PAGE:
Divorce can be a time of turmoil in many ways- physically, mentally, and emotionally. Most people can’t wait until it is over. Here’s an invitation- create a new definition of divorce for the opportunity it really is.
Here are some thoughts to keep you steady, grounded, and coming out the other side of divorce in one piece and even with a new appreciation for yourself.
The thing to remember during a divorce is that your life is not on hold – it is happening now. Right now, you are responsible for the thoughts that you think and the things you choose as the object of your attention. Each moment gives you the choice of who you want to be and who you are becoming. In this sense, any divorce settlement will ultimately be with only you.
You are building your legacy, being a role model, and thinking the thoughts that will create your tomorrows. Yes, even in the midst of circumstances that appear to be “in your face.”
You always have options. You can parade the faults of your spouse up and down the streets of your friendships. You can wave the banners of “Poor me” and “Look what they are doing” at every family gathering. Or, you can use it as a time to get straight with yourself. Maybe the path of least resistance that became a false sense of comfort and lead to this dissolution is meant to become a broad road paved with strength, courage and a newfound, joyous life of your own making.
There’s a saying, “If you argue for your limitations, you get to keep them.” Indeed, limits and wrongdoings you perceive become part of the fabric of your days. You are always looking for evidence to fit your negative definition or experience, thereby just creating more of it.
Alternately, the divorce process can be an opportunity to discover and stand tight to who you are- not necessarily to what you want, but who you really are. The true self is not dependent on outside factors, but is recognized by a deep feeling of wellness and trust. What a gift to have this as an anchor.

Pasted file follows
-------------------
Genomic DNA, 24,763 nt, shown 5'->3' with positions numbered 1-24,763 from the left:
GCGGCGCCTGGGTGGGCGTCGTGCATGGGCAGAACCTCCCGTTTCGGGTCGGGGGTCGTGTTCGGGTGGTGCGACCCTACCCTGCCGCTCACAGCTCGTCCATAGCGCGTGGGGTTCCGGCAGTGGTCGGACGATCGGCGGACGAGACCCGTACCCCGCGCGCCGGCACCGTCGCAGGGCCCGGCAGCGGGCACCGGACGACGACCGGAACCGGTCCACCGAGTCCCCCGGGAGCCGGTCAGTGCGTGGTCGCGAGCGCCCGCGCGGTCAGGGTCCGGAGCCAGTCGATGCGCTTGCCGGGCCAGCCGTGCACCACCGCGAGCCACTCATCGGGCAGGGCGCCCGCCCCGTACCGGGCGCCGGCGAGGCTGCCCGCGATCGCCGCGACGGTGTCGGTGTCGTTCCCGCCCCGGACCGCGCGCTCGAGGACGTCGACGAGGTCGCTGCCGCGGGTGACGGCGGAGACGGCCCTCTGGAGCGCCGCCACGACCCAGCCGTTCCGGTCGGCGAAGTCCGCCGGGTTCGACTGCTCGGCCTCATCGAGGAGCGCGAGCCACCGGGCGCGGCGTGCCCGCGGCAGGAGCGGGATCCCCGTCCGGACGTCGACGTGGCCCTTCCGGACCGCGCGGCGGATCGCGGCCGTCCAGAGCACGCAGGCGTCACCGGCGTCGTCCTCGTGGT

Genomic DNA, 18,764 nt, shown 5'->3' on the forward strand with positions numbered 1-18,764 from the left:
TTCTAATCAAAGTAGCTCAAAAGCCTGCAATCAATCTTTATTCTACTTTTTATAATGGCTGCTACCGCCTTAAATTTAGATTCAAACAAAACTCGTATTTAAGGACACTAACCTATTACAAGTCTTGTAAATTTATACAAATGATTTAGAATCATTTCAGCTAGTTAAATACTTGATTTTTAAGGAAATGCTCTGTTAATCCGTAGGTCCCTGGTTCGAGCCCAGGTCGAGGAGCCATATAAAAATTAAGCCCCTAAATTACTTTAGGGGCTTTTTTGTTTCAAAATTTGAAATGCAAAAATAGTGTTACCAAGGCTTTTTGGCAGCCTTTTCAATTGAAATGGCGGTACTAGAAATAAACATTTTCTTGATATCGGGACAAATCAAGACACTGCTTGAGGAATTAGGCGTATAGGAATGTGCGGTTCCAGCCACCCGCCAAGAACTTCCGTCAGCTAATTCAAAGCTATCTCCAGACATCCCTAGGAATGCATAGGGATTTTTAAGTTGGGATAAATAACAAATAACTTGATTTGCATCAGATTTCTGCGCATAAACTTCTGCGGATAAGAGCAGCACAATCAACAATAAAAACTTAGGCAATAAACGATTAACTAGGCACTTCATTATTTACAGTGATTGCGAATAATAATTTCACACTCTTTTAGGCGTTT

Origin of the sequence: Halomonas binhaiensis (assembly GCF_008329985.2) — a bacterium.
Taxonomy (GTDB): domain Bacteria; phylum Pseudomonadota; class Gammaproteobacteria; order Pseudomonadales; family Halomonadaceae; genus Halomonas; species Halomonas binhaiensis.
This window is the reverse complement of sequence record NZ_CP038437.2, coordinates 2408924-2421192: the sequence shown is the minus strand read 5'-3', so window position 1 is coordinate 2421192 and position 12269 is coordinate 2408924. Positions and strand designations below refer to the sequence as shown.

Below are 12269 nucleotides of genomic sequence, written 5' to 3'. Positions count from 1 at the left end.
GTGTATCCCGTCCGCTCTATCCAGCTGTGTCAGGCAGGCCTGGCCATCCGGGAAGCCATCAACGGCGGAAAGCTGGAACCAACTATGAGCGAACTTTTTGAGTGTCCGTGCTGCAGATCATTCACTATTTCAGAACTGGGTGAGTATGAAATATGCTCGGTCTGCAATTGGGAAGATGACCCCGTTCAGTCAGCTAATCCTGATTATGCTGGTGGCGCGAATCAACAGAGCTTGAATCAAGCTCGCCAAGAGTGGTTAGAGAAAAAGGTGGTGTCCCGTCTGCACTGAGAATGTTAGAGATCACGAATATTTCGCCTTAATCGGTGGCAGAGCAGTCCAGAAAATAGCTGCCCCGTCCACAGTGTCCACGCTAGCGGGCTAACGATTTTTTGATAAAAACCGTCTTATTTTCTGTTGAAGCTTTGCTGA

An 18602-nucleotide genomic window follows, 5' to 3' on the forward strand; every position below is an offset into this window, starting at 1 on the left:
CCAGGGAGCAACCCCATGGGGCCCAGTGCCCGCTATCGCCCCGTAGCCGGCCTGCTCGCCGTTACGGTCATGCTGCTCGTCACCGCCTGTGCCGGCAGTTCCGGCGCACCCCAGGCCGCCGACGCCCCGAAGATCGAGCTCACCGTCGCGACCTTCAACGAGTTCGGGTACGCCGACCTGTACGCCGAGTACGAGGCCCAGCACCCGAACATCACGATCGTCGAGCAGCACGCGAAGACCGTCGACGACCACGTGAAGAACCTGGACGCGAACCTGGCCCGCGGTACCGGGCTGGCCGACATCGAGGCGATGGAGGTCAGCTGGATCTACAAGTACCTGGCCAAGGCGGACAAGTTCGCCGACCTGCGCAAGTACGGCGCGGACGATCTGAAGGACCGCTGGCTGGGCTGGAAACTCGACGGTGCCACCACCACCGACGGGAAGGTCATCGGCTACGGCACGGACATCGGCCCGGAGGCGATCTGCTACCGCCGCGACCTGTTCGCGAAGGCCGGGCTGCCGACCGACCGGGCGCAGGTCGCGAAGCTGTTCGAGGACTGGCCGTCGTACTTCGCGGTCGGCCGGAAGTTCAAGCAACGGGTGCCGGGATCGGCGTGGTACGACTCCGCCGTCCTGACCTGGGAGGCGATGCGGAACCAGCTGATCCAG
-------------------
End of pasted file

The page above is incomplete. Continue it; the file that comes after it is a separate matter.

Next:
The challenge may be to stay away from knee-jerk reactions. It may be to behave in a way that you can live with later. It may be to set an acceptable role model for your children. Or to be able to put your head on the pillow at night and be content with the choices you made that day.
So how do you keep a clear conscience? How do you keep in sync with yourself? How can you be at peace with your inner self during this time?
Divorce yourself from what feels heavy. Ditch the behaviors that leave you exhausted and feeling no better than when you began to speak or act. These would include blame, guilt, and regret for starters. You will be robbed of vital energy and clear thinking.
Then, get a good friend, mentor, or coach to ask you the following questions and listen to you in a neutral way, without offering advice. Or, if you are a writer or keep a journal, use that approach. The purpose is to look for the gold in what is happening and redefine the divorce.
1. What am I learning about myself?
2. How is it helping me grow?
3. Am I willing to decrease the amount of time each day that I think about controlling others or experiencing a loss of control? How can I do this?
4. Am I willing to increase the amount of time that I recognize my value? How can I do this?
5. Am I willing to increase the amount of time each day that I feel good inside? How can I do this?
6. Am I willing to stay out of comparison, unless it inspires me to be a better person?
7. Am I willing to increase the amount of time each day that I make choices and live in a way that strengthens my dearest values? How might this happen?
8. What is the true gift here?
You are free to think what you would like. You are free to redefine your circumstances. You are free to be who you consciously choose to be.